There are very few camping options along Hwy 14, in fact, this is the only place we could find. Dispersed camping is not allowed due to tough fire restrictions in the area.
The RV park is very rustic. Roads and sites are dirt/gravel. Some have picnic tables. Sites are pretty close together. Amenities include laundry (2 machines, must use a $2 token), restrooms/showers, recycling and wifi. Tent camping sites are nestled in the junipers, separate from the RV sites. Some full hook up sites and some water/electric only. The Museum of Archaeology and Material Culture is on site, for a fee.
There are a number of permanently occupied sites and some of those sites do look pretty permanent. The park was about 25% full during our stay, with several overnighters each night. Despite all the open sites, we were put in a site next to another rig. Our next door neighbor was not there very often, so that was not a big deal.
The park is very, very quiet day and night because it is set in the mountains, off of a secondary highway. The permanent/long-term folks we met were very friendly.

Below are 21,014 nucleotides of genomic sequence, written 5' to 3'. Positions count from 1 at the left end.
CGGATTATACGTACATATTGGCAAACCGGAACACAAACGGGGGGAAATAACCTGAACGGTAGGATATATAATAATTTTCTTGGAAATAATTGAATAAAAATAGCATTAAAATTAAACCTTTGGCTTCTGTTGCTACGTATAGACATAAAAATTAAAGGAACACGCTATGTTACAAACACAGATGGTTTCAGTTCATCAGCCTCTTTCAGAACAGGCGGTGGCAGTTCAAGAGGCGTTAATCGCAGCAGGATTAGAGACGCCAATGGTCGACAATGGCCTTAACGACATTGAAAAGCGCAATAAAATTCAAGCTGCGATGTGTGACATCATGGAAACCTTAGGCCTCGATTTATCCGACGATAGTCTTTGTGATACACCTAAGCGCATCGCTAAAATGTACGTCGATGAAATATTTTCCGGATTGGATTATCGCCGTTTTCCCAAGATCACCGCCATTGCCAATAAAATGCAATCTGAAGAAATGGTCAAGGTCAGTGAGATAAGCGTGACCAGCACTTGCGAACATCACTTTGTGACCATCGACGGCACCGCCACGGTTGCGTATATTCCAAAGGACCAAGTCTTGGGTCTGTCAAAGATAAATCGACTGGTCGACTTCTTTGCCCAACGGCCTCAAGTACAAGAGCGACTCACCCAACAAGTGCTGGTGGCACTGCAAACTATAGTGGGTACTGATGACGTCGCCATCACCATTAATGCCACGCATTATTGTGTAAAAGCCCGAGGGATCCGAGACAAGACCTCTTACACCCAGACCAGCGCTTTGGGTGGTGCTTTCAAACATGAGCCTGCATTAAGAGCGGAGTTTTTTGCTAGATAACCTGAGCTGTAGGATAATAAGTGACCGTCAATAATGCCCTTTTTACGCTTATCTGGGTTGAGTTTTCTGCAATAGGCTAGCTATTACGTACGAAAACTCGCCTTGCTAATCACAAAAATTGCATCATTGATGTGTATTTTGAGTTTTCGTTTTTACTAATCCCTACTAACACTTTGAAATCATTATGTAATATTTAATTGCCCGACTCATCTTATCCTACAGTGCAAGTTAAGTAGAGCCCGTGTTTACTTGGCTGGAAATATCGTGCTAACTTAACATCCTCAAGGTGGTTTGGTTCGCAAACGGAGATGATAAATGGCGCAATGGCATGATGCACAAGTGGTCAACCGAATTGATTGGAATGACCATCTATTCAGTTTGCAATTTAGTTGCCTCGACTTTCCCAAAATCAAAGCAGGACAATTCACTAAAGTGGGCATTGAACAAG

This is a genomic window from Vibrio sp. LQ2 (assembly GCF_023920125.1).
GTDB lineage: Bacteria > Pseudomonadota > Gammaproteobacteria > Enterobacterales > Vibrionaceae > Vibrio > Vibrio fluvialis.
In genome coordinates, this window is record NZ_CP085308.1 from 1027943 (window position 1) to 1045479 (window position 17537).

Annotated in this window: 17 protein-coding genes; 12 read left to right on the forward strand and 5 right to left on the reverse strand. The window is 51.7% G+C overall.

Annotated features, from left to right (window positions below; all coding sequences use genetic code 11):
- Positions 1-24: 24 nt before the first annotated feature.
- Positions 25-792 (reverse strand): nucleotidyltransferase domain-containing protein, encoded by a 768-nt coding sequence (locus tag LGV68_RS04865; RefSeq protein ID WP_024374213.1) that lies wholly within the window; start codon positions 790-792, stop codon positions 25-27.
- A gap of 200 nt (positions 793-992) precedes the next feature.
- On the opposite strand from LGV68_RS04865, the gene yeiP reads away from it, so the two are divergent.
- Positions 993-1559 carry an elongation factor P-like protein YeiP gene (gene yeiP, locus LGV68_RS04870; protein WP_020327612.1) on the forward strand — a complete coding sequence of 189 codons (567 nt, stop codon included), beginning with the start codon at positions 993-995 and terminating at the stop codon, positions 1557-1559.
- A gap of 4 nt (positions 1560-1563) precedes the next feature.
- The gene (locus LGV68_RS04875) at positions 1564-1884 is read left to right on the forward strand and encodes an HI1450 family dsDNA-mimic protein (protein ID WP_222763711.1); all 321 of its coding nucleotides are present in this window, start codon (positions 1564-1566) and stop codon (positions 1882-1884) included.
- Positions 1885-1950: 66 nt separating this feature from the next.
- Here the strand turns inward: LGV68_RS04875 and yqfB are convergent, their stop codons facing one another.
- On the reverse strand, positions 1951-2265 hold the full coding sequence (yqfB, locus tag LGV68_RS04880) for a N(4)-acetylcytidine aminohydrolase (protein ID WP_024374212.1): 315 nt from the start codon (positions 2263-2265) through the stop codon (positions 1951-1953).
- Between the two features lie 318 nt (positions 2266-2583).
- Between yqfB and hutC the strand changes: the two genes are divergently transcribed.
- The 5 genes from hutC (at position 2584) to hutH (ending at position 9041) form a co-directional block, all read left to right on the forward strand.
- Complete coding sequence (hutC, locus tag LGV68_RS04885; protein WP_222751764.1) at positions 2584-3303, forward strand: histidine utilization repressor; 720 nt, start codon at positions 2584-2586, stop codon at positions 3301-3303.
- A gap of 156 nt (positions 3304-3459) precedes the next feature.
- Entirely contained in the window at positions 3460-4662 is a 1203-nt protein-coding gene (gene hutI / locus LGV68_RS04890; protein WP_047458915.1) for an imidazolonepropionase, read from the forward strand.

We paid $160 for one week. We used our own internet and had good Verizon 4G service. It's a good location for hiking in the Sandia's and visiting the small towns on Hwy 14.
There was an excellent variety of birds visiting the parks feeders, including Western Tanager and Evening Grosbeak. We enjoyed our stay, but if the park had been packed I might have felt differently due to the closeness of the sites. If you just want to spend a day or two hiking in the Sandias you might find better camping options in Santa Fe, and just make long day trips for hiking.
|Site #25. The neighboring rig was quite close, but he was rarely there.|
|View South East from our site.|
Site 24 was very close, but was rarely occupied during our stay.
|Beautiful Evening Grosbeak. Unusual for the area.|